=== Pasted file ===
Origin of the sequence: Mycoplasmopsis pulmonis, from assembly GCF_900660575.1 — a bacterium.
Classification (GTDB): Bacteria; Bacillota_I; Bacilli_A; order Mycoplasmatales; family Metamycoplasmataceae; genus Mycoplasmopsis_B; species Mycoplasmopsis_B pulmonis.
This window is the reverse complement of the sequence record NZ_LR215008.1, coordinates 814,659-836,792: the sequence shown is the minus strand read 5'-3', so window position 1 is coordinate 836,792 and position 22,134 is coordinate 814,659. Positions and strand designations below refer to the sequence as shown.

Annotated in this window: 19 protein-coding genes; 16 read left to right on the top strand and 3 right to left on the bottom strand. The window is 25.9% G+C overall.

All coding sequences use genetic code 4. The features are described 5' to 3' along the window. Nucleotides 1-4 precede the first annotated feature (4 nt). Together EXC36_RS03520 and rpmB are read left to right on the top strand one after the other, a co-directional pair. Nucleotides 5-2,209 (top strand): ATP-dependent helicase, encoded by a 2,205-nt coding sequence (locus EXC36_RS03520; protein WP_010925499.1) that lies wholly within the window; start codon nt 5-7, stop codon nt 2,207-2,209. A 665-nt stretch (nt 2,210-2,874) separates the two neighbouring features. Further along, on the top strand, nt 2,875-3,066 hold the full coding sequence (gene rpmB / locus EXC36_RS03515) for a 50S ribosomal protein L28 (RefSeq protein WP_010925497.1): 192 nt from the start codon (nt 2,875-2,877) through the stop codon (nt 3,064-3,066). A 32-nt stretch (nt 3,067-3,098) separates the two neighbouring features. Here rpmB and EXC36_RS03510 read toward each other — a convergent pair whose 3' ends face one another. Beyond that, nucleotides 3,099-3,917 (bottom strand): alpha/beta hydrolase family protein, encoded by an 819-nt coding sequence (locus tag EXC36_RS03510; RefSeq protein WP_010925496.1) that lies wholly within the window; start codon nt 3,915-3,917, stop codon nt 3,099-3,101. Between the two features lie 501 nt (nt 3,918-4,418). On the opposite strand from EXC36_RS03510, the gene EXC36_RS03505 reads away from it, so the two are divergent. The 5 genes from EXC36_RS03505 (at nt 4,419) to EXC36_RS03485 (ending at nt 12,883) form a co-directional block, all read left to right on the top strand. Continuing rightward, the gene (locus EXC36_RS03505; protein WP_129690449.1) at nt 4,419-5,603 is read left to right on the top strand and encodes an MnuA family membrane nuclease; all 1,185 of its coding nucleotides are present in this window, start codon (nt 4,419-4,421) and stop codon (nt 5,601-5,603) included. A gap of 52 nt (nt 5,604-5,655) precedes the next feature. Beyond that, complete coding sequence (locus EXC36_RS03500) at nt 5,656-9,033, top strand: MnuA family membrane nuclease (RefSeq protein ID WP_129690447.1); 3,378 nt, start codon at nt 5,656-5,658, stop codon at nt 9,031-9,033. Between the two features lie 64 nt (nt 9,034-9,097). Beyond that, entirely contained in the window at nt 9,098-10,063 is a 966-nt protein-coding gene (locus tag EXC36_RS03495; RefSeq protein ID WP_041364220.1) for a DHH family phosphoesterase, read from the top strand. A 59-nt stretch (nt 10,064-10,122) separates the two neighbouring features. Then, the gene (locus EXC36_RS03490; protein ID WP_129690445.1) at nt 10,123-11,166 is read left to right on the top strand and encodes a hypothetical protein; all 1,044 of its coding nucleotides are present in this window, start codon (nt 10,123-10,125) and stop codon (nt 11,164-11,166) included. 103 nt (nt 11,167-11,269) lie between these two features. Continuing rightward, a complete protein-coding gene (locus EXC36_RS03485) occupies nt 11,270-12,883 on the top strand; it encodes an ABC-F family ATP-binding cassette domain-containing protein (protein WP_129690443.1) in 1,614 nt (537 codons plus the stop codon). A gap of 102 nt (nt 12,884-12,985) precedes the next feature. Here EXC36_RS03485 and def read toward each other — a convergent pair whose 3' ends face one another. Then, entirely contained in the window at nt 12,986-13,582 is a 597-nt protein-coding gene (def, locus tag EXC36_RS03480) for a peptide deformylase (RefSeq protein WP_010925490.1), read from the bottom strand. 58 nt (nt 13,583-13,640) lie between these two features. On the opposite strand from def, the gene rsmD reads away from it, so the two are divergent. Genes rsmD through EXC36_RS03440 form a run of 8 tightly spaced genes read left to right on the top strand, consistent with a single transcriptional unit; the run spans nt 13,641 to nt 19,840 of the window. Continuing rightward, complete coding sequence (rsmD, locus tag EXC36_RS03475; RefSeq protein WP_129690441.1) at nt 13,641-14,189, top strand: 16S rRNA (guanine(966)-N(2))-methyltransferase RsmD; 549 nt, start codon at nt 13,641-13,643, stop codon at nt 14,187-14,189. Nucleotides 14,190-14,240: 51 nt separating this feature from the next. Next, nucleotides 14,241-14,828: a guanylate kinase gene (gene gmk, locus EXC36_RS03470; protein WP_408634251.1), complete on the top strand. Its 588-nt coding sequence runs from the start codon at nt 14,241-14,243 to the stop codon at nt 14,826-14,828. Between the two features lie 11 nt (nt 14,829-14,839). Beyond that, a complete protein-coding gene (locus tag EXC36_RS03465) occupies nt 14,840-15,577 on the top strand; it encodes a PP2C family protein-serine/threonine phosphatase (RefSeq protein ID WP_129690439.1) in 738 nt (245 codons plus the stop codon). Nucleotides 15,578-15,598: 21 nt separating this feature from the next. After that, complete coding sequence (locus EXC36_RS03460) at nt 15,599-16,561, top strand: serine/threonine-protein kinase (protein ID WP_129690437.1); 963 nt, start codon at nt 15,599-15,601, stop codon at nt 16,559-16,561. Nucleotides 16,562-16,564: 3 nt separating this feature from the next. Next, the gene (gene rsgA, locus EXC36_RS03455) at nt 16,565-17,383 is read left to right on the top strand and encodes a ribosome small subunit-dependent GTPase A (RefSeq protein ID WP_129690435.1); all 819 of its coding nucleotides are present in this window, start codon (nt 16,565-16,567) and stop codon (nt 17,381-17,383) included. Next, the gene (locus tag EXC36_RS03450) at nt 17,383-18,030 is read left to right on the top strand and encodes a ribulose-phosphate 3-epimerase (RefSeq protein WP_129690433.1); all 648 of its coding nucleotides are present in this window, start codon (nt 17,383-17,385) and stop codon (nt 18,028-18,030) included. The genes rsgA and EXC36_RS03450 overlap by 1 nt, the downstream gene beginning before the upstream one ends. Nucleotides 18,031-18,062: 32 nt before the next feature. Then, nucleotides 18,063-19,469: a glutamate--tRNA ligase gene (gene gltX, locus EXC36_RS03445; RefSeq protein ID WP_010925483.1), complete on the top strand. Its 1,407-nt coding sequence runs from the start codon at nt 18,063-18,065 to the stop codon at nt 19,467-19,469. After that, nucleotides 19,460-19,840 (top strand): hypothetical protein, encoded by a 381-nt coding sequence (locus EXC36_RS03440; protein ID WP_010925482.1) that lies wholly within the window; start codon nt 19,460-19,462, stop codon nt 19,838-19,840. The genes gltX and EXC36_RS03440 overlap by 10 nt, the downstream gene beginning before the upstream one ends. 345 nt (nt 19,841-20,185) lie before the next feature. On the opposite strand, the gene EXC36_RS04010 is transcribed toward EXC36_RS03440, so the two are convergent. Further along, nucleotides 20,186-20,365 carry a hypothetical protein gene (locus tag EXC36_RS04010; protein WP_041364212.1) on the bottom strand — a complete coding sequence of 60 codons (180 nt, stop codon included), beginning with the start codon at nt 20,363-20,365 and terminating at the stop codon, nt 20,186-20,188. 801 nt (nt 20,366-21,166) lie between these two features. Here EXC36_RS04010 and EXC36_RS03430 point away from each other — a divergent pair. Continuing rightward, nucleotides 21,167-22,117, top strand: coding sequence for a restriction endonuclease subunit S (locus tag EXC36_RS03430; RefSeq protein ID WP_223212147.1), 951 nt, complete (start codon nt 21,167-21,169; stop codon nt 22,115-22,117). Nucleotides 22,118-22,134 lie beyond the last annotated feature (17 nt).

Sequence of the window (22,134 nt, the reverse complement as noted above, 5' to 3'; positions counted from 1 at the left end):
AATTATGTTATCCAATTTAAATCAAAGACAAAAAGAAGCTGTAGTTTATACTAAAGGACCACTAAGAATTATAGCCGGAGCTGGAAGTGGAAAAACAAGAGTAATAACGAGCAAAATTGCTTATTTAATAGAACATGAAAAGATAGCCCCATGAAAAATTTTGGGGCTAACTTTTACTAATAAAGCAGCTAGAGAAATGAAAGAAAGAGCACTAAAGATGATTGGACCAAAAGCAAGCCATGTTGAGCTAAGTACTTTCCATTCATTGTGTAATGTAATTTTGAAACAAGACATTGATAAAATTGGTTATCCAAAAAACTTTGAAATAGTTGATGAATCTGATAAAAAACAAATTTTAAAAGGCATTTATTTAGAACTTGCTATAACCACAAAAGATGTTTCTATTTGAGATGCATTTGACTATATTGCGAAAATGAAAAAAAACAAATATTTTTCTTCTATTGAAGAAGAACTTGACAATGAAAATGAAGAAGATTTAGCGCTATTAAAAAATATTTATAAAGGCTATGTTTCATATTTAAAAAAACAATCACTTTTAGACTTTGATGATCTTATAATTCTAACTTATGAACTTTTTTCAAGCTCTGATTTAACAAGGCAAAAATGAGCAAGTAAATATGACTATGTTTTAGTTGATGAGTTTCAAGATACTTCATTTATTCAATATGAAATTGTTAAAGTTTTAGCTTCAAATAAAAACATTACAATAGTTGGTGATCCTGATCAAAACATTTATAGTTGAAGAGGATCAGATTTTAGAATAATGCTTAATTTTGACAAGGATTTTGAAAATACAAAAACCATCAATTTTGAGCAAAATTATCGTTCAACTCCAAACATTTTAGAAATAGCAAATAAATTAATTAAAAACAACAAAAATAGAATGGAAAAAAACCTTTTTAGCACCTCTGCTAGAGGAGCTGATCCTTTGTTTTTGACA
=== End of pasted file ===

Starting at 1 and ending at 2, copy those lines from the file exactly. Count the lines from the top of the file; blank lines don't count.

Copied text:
Origin of the sequence: Mycoplasmopsis pulmonis, from assembly GCF_900660575.1 — a bacterium.
Classification (GTDB): Bacteria; Bacillota_I; Bacilli_A; order Mycoplasmatales; family Metamycoplasmataceae; genus Mycoplasmopsis_B; species Mycoplasmopsis_B pulmonis.